If you think of the main ingredients of your stir fry as the stars of your show, then the aromatics are akin to those character actors who bring a delightful amount of color, flavor and realism to a cast. Cast in supporting roles, aromatic ingredients are very much like skilled character actors in that if you, the chef/director, are not careful to reign them in, they can disrupt the show by overpowering your stars and taking over. On the other hand, you don’t want to be so timid that you do not allow the aromatics to shine, and do what they do best, which is bring a stir-fried dish to life with vibrant flavors.
What is an aromatic?
Generally speaking it is a very flavorful dried or fresh spice, herb, or preserved condiment which, when used in small amounts flavors an entire wokful of food. The most familiar fresh aromatics are those from the allium family: onions, garlic, scallions, leeks, shallots.garlic chives and chives. As far as I am concerned, there would be no cuisine without this family of aromatic vegetables/herbs; they are quite simply that indispensable to the kitchens of the entire world.
But there are other quite wonderful and necessary aromatics in the Chinese kitchen. Ginger, which is a rhizome, adds its fresh, tingling flavor to innumerable Chinese dishes. Chile peppers, though a relative newcomer to the shores of China, have become quite popular and are used fresh, dried, fermented, salted, and made into various condiments, such as chile-garlic sauce. Black pepper, star anise, Sichuan peppercorn, cinnamon, and five spice powder are all spices which are used to flavor Chinese foods, including stir fries. Salted dried shrimp, fermented black beans, and fermented vegetables can also play the role of aromatics in a Chinese stir fry.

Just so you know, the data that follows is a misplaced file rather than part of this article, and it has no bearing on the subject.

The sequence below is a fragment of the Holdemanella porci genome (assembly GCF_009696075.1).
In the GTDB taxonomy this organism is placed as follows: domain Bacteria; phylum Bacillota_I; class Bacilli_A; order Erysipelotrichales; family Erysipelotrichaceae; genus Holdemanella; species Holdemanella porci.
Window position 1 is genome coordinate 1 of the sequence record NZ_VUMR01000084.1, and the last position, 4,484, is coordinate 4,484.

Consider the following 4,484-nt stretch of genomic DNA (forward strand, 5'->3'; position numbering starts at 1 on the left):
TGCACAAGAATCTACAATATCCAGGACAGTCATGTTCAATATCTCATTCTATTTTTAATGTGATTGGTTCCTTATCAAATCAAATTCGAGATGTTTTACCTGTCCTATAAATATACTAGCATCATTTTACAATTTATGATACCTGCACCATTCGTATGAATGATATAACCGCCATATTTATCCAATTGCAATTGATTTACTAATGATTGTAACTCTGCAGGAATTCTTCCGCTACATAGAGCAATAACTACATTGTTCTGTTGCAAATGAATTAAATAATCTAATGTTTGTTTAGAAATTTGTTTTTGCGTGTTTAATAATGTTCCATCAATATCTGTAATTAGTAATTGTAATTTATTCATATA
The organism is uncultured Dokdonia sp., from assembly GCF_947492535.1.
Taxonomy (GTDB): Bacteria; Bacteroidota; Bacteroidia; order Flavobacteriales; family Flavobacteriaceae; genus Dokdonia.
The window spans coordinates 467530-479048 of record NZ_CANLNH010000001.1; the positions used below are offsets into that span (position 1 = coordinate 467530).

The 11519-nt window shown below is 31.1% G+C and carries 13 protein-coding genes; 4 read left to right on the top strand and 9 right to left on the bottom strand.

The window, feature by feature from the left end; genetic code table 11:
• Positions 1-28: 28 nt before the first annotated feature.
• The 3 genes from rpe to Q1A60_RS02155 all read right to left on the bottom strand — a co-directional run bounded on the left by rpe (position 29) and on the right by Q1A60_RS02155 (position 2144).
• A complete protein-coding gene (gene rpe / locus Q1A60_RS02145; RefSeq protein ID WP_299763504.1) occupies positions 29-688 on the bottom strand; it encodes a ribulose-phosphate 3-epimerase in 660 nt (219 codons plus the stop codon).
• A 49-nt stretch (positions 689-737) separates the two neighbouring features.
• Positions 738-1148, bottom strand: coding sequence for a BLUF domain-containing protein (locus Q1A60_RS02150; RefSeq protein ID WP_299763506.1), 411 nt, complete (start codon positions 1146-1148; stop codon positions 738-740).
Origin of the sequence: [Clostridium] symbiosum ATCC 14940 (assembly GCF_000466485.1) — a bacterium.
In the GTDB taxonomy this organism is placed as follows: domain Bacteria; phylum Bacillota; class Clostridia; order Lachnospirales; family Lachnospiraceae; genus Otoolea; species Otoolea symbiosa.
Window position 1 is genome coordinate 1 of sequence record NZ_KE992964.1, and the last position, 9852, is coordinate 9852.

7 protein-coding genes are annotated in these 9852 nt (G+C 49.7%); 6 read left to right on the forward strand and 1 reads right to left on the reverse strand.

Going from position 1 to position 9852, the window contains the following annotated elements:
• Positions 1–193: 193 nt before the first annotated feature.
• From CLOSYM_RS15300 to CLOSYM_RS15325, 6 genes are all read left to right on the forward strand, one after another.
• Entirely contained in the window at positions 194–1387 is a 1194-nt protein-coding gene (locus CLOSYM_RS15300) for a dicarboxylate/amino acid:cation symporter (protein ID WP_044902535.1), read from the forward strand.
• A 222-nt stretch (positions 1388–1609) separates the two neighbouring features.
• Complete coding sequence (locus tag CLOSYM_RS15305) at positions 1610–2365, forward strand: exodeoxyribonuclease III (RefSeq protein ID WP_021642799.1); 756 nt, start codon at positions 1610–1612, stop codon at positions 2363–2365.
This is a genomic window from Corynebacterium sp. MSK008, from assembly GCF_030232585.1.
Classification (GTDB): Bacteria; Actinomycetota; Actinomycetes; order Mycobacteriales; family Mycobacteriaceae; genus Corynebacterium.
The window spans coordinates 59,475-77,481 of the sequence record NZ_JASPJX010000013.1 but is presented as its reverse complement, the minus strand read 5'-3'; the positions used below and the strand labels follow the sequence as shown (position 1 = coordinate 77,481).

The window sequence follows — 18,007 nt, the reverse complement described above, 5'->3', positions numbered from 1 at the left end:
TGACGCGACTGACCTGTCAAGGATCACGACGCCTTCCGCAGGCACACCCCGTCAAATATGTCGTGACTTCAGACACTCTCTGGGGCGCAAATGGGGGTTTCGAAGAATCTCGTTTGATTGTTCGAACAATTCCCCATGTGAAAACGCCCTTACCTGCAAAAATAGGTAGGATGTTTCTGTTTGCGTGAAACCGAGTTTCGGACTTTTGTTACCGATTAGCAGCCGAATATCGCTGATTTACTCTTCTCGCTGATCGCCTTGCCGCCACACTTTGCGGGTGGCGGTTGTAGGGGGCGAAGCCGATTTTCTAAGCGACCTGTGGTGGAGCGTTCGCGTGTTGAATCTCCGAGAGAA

It isn’t just the strong flavor of an aromatic that determines its role; it is when and how it is used in a stir fried dish that causes me to call it an aromatic, and not either a main ingredient or a condiment. To me, the main factors which determine whether or not an ingredient is an aromatic in a stir fry is that it is used in relatively small amounts,and it is among the first ingredients that are put into the wok, in order to infuse the rest of the ingredients with its flavor.
There is an exception to my rule, of course: some aromatic spices, such as Sichuan peppercorns or black pepper, can be sprinkled over the dish just at the end of cooking to add an extra fillup of flavor. However, in cases such as this, often the aromatic added at the end of the cooking process was also used at the beginning.
Some aromatic ingredients can be used in such quantity in a stir fry that they qualify as main ingredients. A classic example is garlic chives or chive blossoms, which are used as a vegetable in stir fries that contain a small amount of meat. I am personally fond of pork with garlic chives, and chicken with chive blossoms is very good as well.
How does a cook properly use and control these strong-flavored ingredients in order to keep them from taking over the main ingredients of a stir fried dish?
There are several ways. One, is to be aware of what aromatics enhance which main ingredients, and choose them accordingly.